Personal Capital first introduced what is by far the best financial dashboard I’ve used. It’s a free online tool that tracks everything from your bank accounts to your investments. It comes with great graphs and charts that show your asset allocation, investing costs, and cash flow. Now they’ve introduced an equally impressive retirement calculator.
Personal Capital’s Ultimate Retirement Calculator
I spent some time using the Personal Capital calculator. Here’s what I like about it:
Unlike many retirement calculators, there’s very little information to enter. Once you’ve linked your investment accounts to Personal Capital’s Financial Dashboard, it has most of the data it needs to run its simulations.
Monte Carlo Analysis
It doesn’t just assume a set return on investments. Instead, it takes your investments, calculates the average return and beta (variability of the return), and then runs 5,000 hypothetical return scenarios. The result is a probability calculation of the likelihood that you’ll have enough money in retirement. Mine was 93%.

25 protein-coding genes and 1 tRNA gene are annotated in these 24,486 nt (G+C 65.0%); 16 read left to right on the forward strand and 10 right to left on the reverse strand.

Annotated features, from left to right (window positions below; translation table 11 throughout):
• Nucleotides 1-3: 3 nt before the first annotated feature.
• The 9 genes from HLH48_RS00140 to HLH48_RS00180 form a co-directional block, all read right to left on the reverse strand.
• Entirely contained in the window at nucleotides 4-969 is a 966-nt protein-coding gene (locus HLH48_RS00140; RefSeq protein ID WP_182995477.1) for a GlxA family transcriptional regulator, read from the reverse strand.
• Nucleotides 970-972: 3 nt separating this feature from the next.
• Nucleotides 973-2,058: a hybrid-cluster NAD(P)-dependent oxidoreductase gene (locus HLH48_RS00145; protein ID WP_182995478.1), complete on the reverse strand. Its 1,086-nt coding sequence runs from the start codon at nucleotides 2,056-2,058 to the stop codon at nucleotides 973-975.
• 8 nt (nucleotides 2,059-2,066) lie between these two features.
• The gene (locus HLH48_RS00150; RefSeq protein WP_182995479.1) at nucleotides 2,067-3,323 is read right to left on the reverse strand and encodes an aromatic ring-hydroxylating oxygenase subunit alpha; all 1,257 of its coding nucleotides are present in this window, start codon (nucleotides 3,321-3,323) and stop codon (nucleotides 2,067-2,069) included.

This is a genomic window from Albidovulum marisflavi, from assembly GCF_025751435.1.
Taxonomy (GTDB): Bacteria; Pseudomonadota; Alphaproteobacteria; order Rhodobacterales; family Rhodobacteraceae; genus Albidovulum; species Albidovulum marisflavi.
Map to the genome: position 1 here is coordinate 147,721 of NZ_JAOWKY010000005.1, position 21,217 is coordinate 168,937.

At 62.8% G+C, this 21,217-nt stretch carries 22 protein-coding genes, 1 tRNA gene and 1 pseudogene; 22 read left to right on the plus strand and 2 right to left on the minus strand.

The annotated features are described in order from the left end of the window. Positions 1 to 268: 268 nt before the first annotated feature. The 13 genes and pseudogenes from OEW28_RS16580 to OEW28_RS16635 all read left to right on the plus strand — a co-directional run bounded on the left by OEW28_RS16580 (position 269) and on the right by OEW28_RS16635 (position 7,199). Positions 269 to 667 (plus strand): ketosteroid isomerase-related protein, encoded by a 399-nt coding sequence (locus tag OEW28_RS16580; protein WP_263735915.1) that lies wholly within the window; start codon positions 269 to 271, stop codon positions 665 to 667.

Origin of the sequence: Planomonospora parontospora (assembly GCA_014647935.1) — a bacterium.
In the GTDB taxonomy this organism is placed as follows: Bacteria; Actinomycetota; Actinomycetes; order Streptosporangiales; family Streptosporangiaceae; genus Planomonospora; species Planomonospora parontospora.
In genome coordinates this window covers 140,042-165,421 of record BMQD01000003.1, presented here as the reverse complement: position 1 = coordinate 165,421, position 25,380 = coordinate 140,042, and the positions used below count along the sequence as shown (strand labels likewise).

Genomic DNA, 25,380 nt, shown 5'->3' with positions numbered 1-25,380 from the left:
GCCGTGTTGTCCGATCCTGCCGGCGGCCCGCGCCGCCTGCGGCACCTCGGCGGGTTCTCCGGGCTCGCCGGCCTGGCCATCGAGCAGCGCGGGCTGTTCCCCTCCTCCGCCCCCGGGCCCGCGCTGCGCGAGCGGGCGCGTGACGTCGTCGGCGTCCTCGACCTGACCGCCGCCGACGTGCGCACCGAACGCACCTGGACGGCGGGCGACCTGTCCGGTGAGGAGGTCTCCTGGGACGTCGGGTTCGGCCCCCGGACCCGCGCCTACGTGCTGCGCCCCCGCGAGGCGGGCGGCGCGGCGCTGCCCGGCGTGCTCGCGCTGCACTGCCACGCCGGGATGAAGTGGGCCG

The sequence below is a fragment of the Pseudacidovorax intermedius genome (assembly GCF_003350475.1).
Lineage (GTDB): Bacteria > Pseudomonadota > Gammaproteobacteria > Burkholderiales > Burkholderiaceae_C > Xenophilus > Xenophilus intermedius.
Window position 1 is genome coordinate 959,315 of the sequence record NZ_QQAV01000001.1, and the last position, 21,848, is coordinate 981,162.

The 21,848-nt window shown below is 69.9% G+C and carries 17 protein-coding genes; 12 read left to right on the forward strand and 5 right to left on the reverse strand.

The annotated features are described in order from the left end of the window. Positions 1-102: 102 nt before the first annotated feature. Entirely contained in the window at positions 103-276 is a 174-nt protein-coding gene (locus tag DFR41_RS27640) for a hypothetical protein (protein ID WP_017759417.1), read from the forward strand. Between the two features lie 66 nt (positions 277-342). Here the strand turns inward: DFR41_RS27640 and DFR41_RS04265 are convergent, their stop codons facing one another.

You can customize the calculator in several ways. For example, while it assumes a 4% rate of inflation, you can change that assumption. You can also enter spending goals, such as the cost of a trip around the world in retirement.
The calculator takes into account social security payments and enables you to set the payments to specific amounts if you want.
Like the financial dashboard, the retirement calculator comes with beautiful graphs that easily communicate a lot of data.
To give you an idea of the graphics, here’s a graph from my results:
Customizing the Retirement Planner for Best Results